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Driving Transformation, Innovation, and Value for Enterprise AI – Six Five On the Road at IBM Think

Driving Transformation, Innovation, and Value for Enterprise AI - Six Five On The Road at IBM Think

On this episode of the Six Five On the Road, host Patrick Moorhead is joined by IBM‘s Dr. Darío Gil and Rob Thomas, for a conversation on how IBM is leading the charge in leveraging AI to create transformation, innovation, and value for enterprises.

Their discussion covers:

  • Insights on how IBM is enabling clients to capitalize on their AI moment to transform their operations.
  • A deep dive into the latest developments in AI-powered automation and the expansive toolkit IBM offers to unlock significant value for clients.
  • Challenges enterprises face in moving from the exploration phase to generating tangible ROI and value with AI at scale, with expert advice from Dr. Gil.
  • The strategic advantages that position IBM as the go-to partner for enterprises looking to deploy, scale, and derive value from AI.
  • A look at IBM’s strategy to maintain its leadership position in a fast-evolving industry through rapid innovation in AI.

Learn more at IBM.

Click here to learn more about the announcements from IBM Think 2024.

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Transcript:

Patrick Moorhead: The Six Five is On the Road at IBM Think 2024 in Boston. This event has been awesome, and not only from the amount of people here, but from the content. It’s amazing. What we’re seeing here at IBM Think is a pretty good representation of my conversations that I’ve had with enterprise, and that is in 2023, there was a lot of build-out and construction. And that’s not to say there isn’t build-out in infrastructure and software and putting down the place mat, but clients are seeing real benefits of AI, enterprises and also consumers. And to break this down, I have Rob and Dario, Six Five veterans. Great to see you guys.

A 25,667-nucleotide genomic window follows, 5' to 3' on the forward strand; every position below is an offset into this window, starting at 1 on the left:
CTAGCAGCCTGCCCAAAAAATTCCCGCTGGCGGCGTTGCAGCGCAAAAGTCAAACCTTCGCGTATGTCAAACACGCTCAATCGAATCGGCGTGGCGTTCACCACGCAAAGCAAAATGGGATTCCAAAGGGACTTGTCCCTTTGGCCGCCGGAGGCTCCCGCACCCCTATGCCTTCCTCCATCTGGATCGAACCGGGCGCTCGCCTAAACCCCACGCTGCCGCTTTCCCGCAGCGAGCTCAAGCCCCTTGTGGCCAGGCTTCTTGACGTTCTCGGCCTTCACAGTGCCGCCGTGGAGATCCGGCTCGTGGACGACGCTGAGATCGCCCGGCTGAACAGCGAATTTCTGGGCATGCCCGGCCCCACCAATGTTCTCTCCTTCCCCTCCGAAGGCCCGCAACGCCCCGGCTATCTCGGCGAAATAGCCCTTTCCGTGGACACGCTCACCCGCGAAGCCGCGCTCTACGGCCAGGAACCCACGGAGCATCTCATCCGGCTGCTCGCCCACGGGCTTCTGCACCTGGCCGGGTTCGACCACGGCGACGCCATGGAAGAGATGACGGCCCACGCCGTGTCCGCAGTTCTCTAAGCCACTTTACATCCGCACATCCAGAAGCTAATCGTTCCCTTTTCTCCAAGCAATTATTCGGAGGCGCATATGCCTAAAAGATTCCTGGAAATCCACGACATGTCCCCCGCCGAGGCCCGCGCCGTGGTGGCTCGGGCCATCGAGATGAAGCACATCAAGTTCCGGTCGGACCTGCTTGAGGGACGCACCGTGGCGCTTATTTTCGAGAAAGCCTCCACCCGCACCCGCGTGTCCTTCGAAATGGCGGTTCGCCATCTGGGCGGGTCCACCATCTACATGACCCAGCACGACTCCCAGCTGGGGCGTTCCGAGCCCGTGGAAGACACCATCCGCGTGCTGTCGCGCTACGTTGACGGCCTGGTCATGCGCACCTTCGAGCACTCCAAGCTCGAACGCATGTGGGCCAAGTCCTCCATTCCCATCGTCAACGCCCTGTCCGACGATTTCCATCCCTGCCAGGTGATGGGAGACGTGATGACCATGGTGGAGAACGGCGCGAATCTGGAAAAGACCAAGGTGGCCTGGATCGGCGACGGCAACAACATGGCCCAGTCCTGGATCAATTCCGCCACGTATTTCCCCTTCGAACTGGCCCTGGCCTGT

Rob Thomas: Patrick, good to be with you again.

Patrick Moorhead: Yeah. Last time we chatted I think was in Austin. We chatted out in Yorktown together.

Rob Thomas: That’s right.

Patrick Moorhead: This is great.

Dr. Darío Gil: We’re regulars. We love it.

Patrick Moorhead: Exactly. No, and we appreciate that. So, in the run-up, I talked a little bit about this transition, and not that we’re not continuing to build, but we’re starting to see enterprises see benefits from their investments that they’ve been making ongoing. And I’m curious, Rob, and this is for you, generally speaking, how are you helping to shepherd clients along this path?

Rob Thomas: Let’s go back in time. We announced Watsonx in May, and it was probably the perfect moment, because everybody was excited about generative AI, but nothing had been delivered for B2B at that stage. Generally available a couple months later. We are working with clients and partners in every country in which IBM operates, and there’s a lot of patterns in what we see. People are thinking about, “How do I get an ROI from generative AI?” That goes to use cases like customer service, digital labor, code. A lot of people also want to play with models. We’ve made announcements this week around open sourcing our Granite models. This is about making technology more accessible. We want to unleash a decade or more of innovation. I think we’re doing the right things in IBM to enable that.

Patrick Moorhead: Yeah, it’s been great to see. And again, as analysts, I always need to watch when I pick who was first, right? But congratulations, you had the first end-to-end generative AI platform with Watson. And I went through all the spreadsheets, the features, the countries, and you nailed it, so congratulations on that. Work’s not done. We’ve seen your assistance providing value to your clients already. A question is, how are you taking that to the next level with application-level advancements?